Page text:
Overheard: Houston health care experts sound off on how tech and COVID-19 have affected the industry
eavesdropping in houston
There has been an undeniable paradigm shift in the health care industry due to COVID-19 as well as the growth of technology. A group of professionals sat down to discuss what in particular has changed for the industry as a whole as well as at local institutions.
At a panel for Venture Houston, a two-day conference put on by the HX Venture Fund on February 4th and 5th, a few health care professionals weighed in on all the changes to the industry for the startups, investors, corporations, and more who attended the virtual event. Here are some significant overheard moments from the virtual panel — Thinking Past a COVID World.
“For most of health care, this last year has been probably five years of rapid cycle re-innovation and movement forward — particularly in the digital realm.”
— Marc Boom, president and CEO of Houston Methodist. From rapid adoption of telemedicine to developing a COVID-19 vaccine in less than a year, health care has seen rapid growth. However, there's fine tuning still needed, Boom continues.
"At the end of the day there's only so much we can do virtually," he adds.
“The most incredible thing was how the vaccines got developed so quickly.”
— Chris Rizik, CEO of Renaissance Venture Partners. A large portion of the industry wasn't excited about RNA vaccines, but the COVID-19 vaccines might have changed some minds. It took 11 months to get it out into the world, but 10 of that was purely regulatory, he adds.
"One of the sustaining changes of the COVID-19 pandemic is I think RNA vaccines are here to stay."
— Paul Klotman, executive dean of Baylor College of Medicine. Klotman adds that the vaccine's trials were so impressively quick because there were just so many COVID patients sick and eligible to enroll.
“I think one of the things the TMC institutions did really well was to decide really early on was to share data.”
— Boom says, adding that the TMC represents around 70 percent of Houston's adults and around 90 percent of the city's pediatric patients. This opportunity for data is "one of the most robust sources of real-time data."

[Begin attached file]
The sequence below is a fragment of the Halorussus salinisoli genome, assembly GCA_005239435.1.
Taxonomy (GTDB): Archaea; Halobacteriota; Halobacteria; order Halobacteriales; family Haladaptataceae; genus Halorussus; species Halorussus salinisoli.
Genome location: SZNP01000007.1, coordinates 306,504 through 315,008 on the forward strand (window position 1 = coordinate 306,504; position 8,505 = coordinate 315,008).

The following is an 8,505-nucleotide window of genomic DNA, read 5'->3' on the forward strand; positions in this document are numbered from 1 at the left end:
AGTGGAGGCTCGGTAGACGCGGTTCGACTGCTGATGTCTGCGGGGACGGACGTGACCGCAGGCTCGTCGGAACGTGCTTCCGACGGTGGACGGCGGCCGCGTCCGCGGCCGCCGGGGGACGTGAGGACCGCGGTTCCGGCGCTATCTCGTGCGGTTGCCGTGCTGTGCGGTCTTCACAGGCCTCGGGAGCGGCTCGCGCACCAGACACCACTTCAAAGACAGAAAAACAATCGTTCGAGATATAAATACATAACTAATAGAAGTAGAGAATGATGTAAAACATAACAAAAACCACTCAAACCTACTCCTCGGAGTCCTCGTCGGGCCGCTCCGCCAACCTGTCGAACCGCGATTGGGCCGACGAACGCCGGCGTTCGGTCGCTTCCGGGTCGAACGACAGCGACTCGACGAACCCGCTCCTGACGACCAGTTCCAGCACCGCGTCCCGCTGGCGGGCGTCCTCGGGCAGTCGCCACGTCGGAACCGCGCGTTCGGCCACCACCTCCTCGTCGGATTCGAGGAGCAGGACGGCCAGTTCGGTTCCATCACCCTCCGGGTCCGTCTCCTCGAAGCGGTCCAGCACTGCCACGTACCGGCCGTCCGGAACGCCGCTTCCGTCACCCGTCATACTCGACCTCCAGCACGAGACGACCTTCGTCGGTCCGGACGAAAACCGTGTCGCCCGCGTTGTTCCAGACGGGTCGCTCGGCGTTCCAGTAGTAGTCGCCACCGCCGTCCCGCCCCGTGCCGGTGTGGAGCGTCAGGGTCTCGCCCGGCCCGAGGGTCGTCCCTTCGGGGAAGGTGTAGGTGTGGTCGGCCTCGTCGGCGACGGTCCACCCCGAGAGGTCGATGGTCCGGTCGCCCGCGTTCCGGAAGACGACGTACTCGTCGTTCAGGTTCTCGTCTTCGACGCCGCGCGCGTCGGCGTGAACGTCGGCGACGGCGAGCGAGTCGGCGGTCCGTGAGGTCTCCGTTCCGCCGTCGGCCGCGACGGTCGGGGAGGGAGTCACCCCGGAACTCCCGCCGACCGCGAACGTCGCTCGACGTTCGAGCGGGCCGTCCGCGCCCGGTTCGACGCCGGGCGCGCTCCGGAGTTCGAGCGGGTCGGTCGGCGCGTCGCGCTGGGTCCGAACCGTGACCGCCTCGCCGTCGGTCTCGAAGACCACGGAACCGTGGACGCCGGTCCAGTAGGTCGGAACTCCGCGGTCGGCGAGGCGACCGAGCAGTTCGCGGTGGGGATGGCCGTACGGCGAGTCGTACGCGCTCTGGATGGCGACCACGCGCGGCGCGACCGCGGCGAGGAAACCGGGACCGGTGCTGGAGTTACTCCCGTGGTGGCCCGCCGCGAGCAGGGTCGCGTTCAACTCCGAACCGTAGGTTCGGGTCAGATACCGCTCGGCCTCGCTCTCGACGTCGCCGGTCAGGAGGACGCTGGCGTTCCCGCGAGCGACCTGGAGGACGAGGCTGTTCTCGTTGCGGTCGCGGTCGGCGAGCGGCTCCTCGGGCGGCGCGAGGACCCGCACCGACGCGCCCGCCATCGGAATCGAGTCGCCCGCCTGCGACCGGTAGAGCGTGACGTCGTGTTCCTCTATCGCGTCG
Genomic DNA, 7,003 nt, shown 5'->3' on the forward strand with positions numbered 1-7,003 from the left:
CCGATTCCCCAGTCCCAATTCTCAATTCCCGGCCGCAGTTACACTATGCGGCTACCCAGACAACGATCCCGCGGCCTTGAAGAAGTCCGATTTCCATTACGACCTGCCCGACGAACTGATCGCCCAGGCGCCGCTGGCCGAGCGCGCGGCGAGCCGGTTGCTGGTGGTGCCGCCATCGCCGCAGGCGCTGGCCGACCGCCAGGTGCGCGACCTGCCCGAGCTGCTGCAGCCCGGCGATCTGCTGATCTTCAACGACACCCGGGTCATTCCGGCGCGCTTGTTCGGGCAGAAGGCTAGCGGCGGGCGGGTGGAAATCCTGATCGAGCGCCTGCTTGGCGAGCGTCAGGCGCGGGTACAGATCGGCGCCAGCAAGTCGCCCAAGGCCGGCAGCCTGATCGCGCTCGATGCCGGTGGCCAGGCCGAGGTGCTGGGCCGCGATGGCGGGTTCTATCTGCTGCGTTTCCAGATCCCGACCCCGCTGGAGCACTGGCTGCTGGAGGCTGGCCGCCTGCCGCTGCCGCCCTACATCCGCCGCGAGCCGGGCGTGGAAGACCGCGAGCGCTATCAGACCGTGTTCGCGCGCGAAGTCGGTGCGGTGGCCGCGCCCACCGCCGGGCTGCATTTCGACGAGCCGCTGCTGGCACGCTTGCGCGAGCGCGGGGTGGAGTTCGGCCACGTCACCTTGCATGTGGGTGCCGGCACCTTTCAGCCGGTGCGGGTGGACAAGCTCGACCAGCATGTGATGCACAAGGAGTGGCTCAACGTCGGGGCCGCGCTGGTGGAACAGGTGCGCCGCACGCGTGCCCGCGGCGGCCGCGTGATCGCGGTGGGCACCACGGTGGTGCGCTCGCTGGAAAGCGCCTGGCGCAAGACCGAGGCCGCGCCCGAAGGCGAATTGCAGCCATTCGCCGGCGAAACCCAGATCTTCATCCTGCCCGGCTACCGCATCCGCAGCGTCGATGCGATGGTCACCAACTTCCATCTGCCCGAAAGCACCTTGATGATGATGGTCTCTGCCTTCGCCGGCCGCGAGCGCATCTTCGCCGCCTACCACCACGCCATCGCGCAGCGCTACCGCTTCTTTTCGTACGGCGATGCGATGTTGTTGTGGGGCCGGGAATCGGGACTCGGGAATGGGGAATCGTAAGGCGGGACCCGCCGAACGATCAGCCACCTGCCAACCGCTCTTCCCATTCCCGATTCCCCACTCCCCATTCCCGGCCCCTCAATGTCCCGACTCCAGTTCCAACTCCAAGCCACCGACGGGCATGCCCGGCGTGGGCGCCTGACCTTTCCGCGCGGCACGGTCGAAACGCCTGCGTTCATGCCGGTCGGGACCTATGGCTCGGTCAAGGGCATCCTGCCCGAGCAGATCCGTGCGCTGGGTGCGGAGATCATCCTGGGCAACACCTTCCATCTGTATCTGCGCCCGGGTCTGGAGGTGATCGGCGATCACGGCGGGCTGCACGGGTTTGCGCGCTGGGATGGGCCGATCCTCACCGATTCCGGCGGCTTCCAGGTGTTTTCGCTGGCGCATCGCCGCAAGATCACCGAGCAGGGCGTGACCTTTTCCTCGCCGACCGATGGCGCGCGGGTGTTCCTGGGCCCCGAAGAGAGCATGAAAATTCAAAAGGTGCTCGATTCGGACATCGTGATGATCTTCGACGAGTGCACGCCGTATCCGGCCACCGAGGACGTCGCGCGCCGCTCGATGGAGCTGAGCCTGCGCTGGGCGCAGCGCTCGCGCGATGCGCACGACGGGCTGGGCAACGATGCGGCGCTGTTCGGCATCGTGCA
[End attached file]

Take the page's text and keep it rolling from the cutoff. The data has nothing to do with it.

"Yes, you're going to compete clinically, but there's a lot of collaboration to be done especially during a pandemic," Boom says of the TMC's member organizations prioritizing collaboration with data sharing.
“Houston has done better than almost all major metropolitan areas because we have came together as a city and a community.”
— Klotman says, adding that the vast patient base the TMC is key.
"There's a huge opportunity here for early biotech development," he says. "Because there are so many patients, there are huge opportunities to do new trials."
“The real challenge is for investors to be in tune to know what’s here to stay, and to invest around that."
— Rizik says, adding that 2020 was the biggest year for health care investment with more money going into deals, rather than more deals occuring.
“We’re seeing a huge uptick in people interested in health professions, thanks to COVID.”
— Boom says of the industry's workforce, which has usually been hard to recruit and grow.
“The medical school communities are all racing to change the way we teach and the kind of information we teach.”
— Klotman says of the future of the workforce.
“Unlike most industries, technology is tended to be cumbersome in health care.
— Boom says adding that new technology means added costs and slowed down processes that can't replace the human touch. Houston Methodist is looking for innovations that don't take health care professionals away from patients.
“If there’s anything this last year has shown us is that as fast as we thought we were going, we need to go faster. We’re excited to work with companies with great ideas.”
— Boom says of the future of tech in health care. "I think we're on a very transformational era in digital health right now — but there's a lot of work to be done still."